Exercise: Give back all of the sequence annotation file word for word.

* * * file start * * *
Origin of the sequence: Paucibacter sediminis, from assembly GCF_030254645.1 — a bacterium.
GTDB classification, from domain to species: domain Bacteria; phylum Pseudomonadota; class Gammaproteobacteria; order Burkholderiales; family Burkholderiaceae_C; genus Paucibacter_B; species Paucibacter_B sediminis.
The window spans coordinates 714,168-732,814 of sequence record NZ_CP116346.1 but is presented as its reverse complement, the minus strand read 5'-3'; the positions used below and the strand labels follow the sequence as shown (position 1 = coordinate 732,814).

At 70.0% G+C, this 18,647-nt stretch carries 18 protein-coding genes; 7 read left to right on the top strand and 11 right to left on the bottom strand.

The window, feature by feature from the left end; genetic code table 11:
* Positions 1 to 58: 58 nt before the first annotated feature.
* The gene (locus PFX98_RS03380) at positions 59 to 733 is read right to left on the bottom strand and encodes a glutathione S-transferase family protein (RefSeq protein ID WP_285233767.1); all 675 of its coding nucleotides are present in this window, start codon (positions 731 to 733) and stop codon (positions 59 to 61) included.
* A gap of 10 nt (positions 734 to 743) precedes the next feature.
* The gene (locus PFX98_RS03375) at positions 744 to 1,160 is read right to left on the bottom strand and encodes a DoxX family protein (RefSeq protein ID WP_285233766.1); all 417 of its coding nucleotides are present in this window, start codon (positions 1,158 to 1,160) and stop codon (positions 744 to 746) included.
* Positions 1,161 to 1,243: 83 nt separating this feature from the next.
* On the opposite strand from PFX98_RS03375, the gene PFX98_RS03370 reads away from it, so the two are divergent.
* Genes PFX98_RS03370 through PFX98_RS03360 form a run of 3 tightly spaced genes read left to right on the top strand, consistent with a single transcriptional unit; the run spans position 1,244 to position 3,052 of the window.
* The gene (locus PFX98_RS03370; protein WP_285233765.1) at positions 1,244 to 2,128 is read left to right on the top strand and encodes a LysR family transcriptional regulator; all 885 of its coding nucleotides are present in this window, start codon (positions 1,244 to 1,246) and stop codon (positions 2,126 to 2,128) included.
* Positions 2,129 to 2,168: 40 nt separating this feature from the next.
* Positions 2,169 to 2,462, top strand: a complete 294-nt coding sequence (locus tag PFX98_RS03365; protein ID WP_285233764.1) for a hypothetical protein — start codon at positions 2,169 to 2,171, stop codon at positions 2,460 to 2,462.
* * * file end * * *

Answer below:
Origin of the sequence: Paucibacter sediminis, from assembly GCF_030254645.1 — a bacterium.
GTDB classification, from domain to species: domain Bacteria; phylum Pseudomonadota; class Gammaproteobacteria; order Burkholderiales; family Burkholderiaceae_C; genus Paucibacter_B; species Paucibacter_B sediminis.
The window spans coordinates 714,168-732,814 of sequence record NZ_CP116346.1 but is presented as its reverse complement, the minus strand read 5'-3'; the positions used below and the strand labels follow the sequence as shown (position 1 = coordinate 732,814).

At 70.0% G+C, this 18,647-nt stretch carries 18 protein-coding genes; 7 read left to right on the top strand and 11 right to left on the bottom strand.

The window, feature by feature from the left end; genetic code table 11:
* Positions 1 to 58: 58 nt before the first annotated feature.
* The gene (locus PFX98_RS03380) at positions 59 to 733 is read right to left on the bottom strand and encodes a glutathione S-transferase family protein (RefSeq protein ID WP_285233767.1); all 675 of its coding nucleotides are present in this window, start codon (positions 731 to 733) and stop codon (positions 59 to 61) included.
* A gap of 10 nt (positions 734 to 743) precedes the next feature.
* The gene (locus PFX98_RS03375) at positions 744 to 1,160 is read right to left on the bottom strand and encodes a DoxX family protein (RefSeq protein ID WP_285233766.1); all 417 of its coding nucleotides are present in this window, start codon (positions 1,158 to 1,160) and stop codon (positions 744 to 746) included.
* Positions 1,161 to 1,243: 83 nt separating this feature from the next.
* On the opposite strand from PFX98_RS03375, the gene PFX98_RS03370 reads away from it, so the two are divergent.
* Genes PFX98_RS03370 through PFX98_RS03360 form a run of 3 tightly spaced genes read left to right on the top strand, consistent with a single transcriptional unit; the run spans position 1,244 to position 3,052 of the window.
* The gene (locus PFX98_RS03370; protein WP_285233765.1) at positions 1,244 to 2,128 is read left to right on the top strand and encodes a LysR family transcriptional regulator; all 885 of its coding nucleotides are present in this window, start codon (positions 1,244 to 1,246) and stop codon (positions 2,126 to 2,128) included.
* Positions 2,129 to 2,168: 40 nt separating this feature from the next.
* Positions 2,169 to 2,462, top strand: a complete 294-nt coding sequence (locus tag PFX98_RS03365; protein ID WP_285233764.1) for a hypothetical protein — start codon at positions 2,169 to 2,171, stop codon at positions 2,460 to 2,462.